Catcher: Miguel Olivo - Colorado Rockies

Honorable Mentions: Brian McCann - Atlanta; Giovanni Soto - Cubs

Catcher in the NL was a bit odd since none of the candidates have played more than 60 games. But Olivo's the clear leader in both OPS (.935) and WAR (2.6). He's no Joe Mauer mind you, but amongst the struggles that Colorado's had, he's not on the list.

McCann is a big part of a surprisingly good Atlanta club, and Soto's a former NL Rookie of the Year, so it's no surprise that they rank highly. But NL Catcher more than any other position is where my system struggles. Yadier Molina is the leading vote-getter at the position, and deservedly so. But because UZR doesn't apply to catchers, my system doesn't factor in how good he is defensively. There's definitely room for improvement!

Outfielders: Marlon Byrd - Chicago Cubs; Ryan Ludwick - St. Louis Cardinals; Josh Willingham - Washington Nationals

Honorable Mentions: Alfonso Soriano - Cubs; Chris Young - Diamondbacks; Matt Holliday - Cardinals

No, I wouldn't have guessed that Byrd would be the #1 outfielder in my system, but he's the only NL outfielder to be in the top five in all three categories. Year after year, I vote for Ludwick. Sooner or later the fans will start listening. The guy's a plus-defender, a solid offensive player, and deserving of an All-Star start one of these years. Willingham is the third Washington National I've mentioned in this column, further proving that I was a complete dope when I said I wouldn't get off my couch to go watch the Nationals if they were playing in my kitchen. Sorry about that, Nation's Capital!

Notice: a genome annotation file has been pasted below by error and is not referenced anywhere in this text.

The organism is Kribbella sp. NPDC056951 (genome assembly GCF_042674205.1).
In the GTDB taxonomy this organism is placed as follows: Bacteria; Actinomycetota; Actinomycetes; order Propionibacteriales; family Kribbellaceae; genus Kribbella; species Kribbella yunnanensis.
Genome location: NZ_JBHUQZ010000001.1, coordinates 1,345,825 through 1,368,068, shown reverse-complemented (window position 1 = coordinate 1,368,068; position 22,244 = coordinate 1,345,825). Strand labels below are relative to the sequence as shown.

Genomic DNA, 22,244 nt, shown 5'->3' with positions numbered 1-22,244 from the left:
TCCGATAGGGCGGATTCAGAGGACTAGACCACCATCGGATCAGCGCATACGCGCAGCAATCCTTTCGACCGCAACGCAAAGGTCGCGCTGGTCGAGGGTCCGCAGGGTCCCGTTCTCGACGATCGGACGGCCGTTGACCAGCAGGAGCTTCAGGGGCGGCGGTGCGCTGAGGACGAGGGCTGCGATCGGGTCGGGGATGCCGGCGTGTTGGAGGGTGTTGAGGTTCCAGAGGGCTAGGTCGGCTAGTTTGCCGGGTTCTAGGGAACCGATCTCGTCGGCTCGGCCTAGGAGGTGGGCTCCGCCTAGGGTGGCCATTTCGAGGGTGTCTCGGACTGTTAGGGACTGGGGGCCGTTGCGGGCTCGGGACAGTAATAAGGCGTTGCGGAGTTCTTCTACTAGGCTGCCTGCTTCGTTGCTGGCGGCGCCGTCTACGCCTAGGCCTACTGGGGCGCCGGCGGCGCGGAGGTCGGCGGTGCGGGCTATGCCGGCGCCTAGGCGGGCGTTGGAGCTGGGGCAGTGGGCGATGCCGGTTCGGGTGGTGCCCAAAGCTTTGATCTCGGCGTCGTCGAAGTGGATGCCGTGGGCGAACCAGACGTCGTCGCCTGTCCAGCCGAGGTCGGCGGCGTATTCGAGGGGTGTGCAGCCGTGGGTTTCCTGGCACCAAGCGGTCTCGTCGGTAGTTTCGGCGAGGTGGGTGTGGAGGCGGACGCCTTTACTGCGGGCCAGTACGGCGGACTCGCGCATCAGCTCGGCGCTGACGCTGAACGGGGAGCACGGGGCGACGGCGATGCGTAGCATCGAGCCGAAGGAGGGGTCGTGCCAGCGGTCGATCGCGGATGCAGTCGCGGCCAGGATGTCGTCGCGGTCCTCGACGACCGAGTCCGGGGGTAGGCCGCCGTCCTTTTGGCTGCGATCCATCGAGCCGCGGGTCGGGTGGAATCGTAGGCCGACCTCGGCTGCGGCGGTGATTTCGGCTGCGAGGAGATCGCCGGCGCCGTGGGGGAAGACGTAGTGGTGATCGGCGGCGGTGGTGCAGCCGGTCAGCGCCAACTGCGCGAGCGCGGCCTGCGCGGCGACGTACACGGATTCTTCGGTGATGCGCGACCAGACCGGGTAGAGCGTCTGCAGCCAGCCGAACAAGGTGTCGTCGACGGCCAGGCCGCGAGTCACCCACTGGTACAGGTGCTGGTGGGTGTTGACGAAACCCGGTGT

Soriano continues to vex Cubs fans with his obvious, yet inconsistent talent. But so far this year, he's been the least of Chicago's problems. Chris Young has bounced back nicely from a dreadful 2009. Unfortunately, he's doing it in a year where the rest of the club has gone completely to pot around him. After his dreadful defensive gaffe in last year's playoffs, I speculated that Matt Holliday might get off to a rough start this season. Once again, I erred. I'm sure you're used to that at this point. He's as good as ever, and given the challenge the Cardinals are getting from the Reds so far, they'll need him to stay that way.

Yes, right now I know there are a few raised eyebrows to the East. Milwaukee fans are perturbed, I'm sure, to see that neither Prince Fielder, nor Ryan Braun appear anywhere in my votes. Sorry folks. Don't blame me. Blame the folks who calculate Braun's UZR at a dreadful -9.2, and Fielder's at a less-than-stellar -2.7. I know both of those guys are getting tons of votes and both will likely make the squad, but fan voting doesn't often factor in defense, and my 2010 system does, so there you have it.

So there, ladies and gentlemen, is my 2010 MLB All-Star ballot. For those of you who've managed to stick around this long, congratulations! For those of you who got lost in the statistical morass, I apologize, but I felt the need to be detailed after not posting a column on Monday!

Remember, All-Star voting continues at through July 1st. So head on over there and cast your 25 votes (per email address)! Use my ballot if you like, just don't sign me up to get emails from my favorite teams, thank you!

That's going to do it for today. I'll be back on Friday with the usual Update!

Until then, thanks for reading!


  1. There were just enough numbers to keep me reading. I was kinda hoping for a weighted system. :-D

  2. That doesn't surprise me.

    I considered doing some weighting, but with the three categories covering offense and defense, I thought it balanced itself pretty well.